|Submitted||Aug. 1, 2016|
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To Whom It May Concern:
Pursuant to the Texas Public Information Act, I hereby request the following records:
All records responsive to the below requests dated from January 1, 2014 through July 28, 2016.
- The full documentation of all contracts or non-disclosure agreements (enacted OR IN EFFECT between the above dates) with the companies "Persistent Surveillance Systems" or "Vigilant Solutions"
- Copies of all invoices to or from these companies, and documents sufficient to show any and all disbursement of public funds to either company
- The full documentation of all contracts (enacted OR IN EFFECT between the above dates) with any company other than the two cited above, in which said company provides your department with equipment or services (including software) for 1. license plate scanning or reading or automatic photographing; 2. aerial surveillance, excluding monitoring roadways for speed infractions.
- Copies of all invoices to or from any company that fits the description in the prior paragraph, and documents sufficient to show any disbursement of public funds to any company that fits this description
- All emails between police department email accounts and users on the domains "pss-1.com" or "vigilantsolutions.com". (One example would be firstname.lastname@example.org. Users on the domain would be in the form of XXXXXXXXX@vigilantsolutions.com)
- All paper-based communications between your department and Persistent Surveillance Systems, and between your department and Vigilant Solutions. In asking for all paper and electronic correspondence, this request necessarily includes marketing materials and descriptions of product capabilities for any device, software, or access/capability this department has purchased. A circuit court judge in Illinois recently ruled that non-disclosure agreements signed by public bodies do not trump freedom of information laws when it comes to surveillance equipment/capability purchased by police. Citation:
- Documents sufficient to show all rules or regulations governing the use of products (hardware or software) that do 1. license plate scanning or reading or automatic photographing; 2. aerial surveillance, excluding monitoring roadways for speed infractions.
- The text of all agreements (whether formal, email, memo, or otherwise) between your department and any other public body or department that allows your department to use or access the capabilities of 1. license plate scanning or reading or automatic photographing; 2. aerial surveillance, excluding monitoring roadways for speed infractions.
- Documents sufficient to show the month and year your department first entered a program of scanning license plates or accessing a database of scanned plates, if it indeed has such a program (and end date of said program if it has ended).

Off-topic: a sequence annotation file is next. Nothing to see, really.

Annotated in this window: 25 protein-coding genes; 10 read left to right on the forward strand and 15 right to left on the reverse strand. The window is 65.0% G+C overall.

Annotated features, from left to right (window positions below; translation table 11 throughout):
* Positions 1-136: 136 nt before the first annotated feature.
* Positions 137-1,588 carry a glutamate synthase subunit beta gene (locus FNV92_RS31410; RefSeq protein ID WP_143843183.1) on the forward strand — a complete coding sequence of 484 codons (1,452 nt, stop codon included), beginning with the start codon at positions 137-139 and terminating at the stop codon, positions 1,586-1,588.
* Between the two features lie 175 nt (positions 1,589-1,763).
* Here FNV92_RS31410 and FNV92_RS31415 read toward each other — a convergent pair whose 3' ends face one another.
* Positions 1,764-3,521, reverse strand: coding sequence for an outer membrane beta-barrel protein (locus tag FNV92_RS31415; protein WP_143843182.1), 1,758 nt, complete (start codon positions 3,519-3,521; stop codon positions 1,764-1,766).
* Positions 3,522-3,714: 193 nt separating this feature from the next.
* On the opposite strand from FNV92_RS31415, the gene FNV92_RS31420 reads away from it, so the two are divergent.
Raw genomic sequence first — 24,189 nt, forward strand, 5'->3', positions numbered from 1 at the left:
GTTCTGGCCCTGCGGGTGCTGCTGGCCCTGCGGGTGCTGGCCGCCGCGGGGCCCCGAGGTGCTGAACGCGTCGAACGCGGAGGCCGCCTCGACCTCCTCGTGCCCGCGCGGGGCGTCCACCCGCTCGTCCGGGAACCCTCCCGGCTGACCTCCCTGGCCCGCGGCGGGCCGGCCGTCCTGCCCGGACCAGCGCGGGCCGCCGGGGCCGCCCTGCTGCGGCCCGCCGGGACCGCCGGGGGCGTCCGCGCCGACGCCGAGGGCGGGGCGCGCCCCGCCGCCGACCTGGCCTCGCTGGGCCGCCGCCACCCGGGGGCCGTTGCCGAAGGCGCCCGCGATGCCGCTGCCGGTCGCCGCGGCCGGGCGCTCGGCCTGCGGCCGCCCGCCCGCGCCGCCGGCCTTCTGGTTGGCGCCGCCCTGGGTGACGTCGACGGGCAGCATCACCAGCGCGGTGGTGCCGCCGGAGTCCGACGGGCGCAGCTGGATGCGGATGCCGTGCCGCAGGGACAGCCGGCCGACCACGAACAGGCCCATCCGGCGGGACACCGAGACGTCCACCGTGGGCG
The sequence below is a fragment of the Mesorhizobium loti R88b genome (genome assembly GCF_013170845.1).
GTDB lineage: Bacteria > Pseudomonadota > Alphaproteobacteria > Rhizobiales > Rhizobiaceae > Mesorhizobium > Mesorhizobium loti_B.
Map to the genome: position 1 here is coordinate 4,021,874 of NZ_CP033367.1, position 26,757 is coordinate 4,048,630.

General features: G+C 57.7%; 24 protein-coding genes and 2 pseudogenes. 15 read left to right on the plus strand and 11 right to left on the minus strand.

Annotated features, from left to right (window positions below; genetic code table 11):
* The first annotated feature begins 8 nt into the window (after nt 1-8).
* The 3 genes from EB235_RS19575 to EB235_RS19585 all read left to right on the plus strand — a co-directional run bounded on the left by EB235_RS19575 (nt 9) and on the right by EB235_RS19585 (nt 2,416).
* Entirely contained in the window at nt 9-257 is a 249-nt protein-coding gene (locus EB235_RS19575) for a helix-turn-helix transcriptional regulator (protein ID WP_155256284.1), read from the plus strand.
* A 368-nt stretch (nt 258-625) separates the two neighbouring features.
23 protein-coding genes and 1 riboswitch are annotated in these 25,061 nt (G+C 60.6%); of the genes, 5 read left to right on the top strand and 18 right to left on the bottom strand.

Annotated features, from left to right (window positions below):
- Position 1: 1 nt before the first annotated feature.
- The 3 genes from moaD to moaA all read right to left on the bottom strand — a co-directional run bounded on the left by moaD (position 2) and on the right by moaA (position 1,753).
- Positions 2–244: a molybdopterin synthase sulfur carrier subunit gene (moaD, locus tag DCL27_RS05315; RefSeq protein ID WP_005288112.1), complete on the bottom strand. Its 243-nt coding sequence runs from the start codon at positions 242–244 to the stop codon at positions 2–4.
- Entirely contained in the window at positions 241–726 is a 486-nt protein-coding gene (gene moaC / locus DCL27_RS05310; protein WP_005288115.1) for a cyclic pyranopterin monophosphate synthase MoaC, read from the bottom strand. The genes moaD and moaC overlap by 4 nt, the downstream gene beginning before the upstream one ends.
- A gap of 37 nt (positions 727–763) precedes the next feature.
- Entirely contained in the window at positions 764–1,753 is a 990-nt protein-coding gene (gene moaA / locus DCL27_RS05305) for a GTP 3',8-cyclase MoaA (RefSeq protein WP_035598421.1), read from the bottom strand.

- Documents sufficient to show the total number of license plates scanned in your department's jurisdiction (whether the jurisdiction in this case is precisely or roughly represented) since the department began its plate-scanning program or first purchased access to such a program
- Documents sufficient to show the month and year your department first entered a program of persistent aerial surveillance, if it indeed has such a program (and end date of said program if it has ended).
- Documents sufficient to show the number of plane-hours of aerial surveillance (excluding monitoring roadways for speed infractions) purchased by your department within the dates at the top of this request. For example, one plane flying for four hours is four plane-hours. Two planes flying for four hours is eight plane-hours.
- Documents sufficient to show any attempt made by a representative of your department to inform the public about automatic license plate readers or persistent aerial surveillance. This could include but is not limited to records of town hall meetings, quotes from police spokespeople in local media, or text from the department's website.
The requested documents will be made available to the general public, and this request is not being made for commercial purposes.
In the event that there are fees, I would be grateful if you would inform me of the total charges in advance of fulfilling my request. I would prefer the request filled electronically, by e-mail attachment if available or CD-ROM if not.
Thank you in advance for your anticipated cooperation in this matter. I look forward to receiving your response to this request within 10 business days, as the statute requires.
A no responsive documents response.
To Whom It May Concern:
I wanted to follow up on the following Freedom of Information request, copied below, and originally submitted on Aug. 1, 2016. Please let me know when I can expect to receive a response, or if further clarification is needed.
Thanks for your help, and let me know if further clarification is needed.
Thanks so much for your help with this request! I really appreciate it.
Please note your below "Line of Information" dated Aug 12. This shows that you RECEIVED a response from us on Aug. 12.
I would like to also note that we have no record of receiving your August 15 "Line of Information" detailed below.
Finally, please note this excerpt from the Texas Information Act:
Making a Request. The Act is triggered when a person submits a written request to a governmental
body. The request must ask for records or information already in existence. The Act does not
require a governmental body to create new information, to do legal research, or to answer questions.
In preparing a request, a person may want to ask the governmental body what information is
Sabrina M. Butler